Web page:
The sites seem desirable to advertisers based on the traffic they receive. MySpace has an American audience of 73 million, and Facebook counts 36 million, according to comScore. (Worldwide, Facebook tied MySpace for the first time in April, averaging about 115 million users for each site.) Users spend hours on the sites.
But because MySpace commands a majority of all the money spent on social networking, it is viewed as a bellwether for the growing industry.
On a conference call last month, Peter Chernin, president and chief operating officer for the News Corporation, toned down the grandiose expectations for social networking advertising and acknowledged that selling spots on personal profile and group pages is not easy.
Social networking represents an “entirely new form of Internet activity,” Mr. Chernin said.
When MySpace’s parent, Fox Interactive Media, announced a three-year, $900 million advertising pact with Google in 2006, analysts started placing big bets that social networking would be a major new revenue stream. While the Web is becoming more social, it is hard to wring profits from it.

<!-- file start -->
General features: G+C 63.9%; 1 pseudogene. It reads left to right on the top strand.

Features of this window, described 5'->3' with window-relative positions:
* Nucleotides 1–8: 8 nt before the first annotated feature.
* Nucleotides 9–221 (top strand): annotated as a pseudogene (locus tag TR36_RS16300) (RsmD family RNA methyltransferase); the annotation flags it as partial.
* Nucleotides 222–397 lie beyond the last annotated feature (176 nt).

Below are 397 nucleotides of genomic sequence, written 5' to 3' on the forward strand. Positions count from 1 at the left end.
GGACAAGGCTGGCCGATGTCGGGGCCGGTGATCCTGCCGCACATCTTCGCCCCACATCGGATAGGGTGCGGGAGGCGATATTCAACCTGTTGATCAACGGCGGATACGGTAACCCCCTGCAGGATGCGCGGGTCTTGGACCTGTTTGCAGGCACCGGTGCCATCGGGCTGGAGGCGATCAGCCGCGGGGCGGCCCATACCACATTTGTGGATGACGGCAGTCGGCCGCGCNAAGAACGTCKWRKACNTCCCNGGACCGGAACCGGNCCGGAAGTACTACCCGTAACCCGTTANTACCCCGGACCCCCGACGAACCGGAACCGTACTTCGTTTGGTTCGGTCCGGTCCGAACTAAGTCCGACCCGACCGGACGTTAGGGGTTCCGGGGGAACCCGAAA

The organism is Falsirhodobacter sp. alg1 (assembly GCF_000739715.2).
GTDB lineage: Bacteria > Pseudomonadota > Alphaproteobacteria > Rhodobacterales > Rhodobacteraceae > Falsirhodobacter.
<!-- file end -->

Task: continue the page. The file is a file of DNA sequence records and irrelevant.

Indeed, the balloon of unrealistic prospects is losing air. The attitude change was first detected at the end of January when, one year into its $900 million pact with MySpace, Google said that social networking inventory was not earning money as well as expected. (More recently, Google said the situation was improving.)
The attitude change was confirmed in April when Fox Interactive Media said that it would miss its revenue target. By then, the chief revenue officer for the unit had been dismissed.
Mr. Nathanson, the analyst, said that MySpace’s perceived shortfall had been frustrating. “We don’t have much conviction in the long-term ability to grow this business based on what we’ve seen lately,” he said.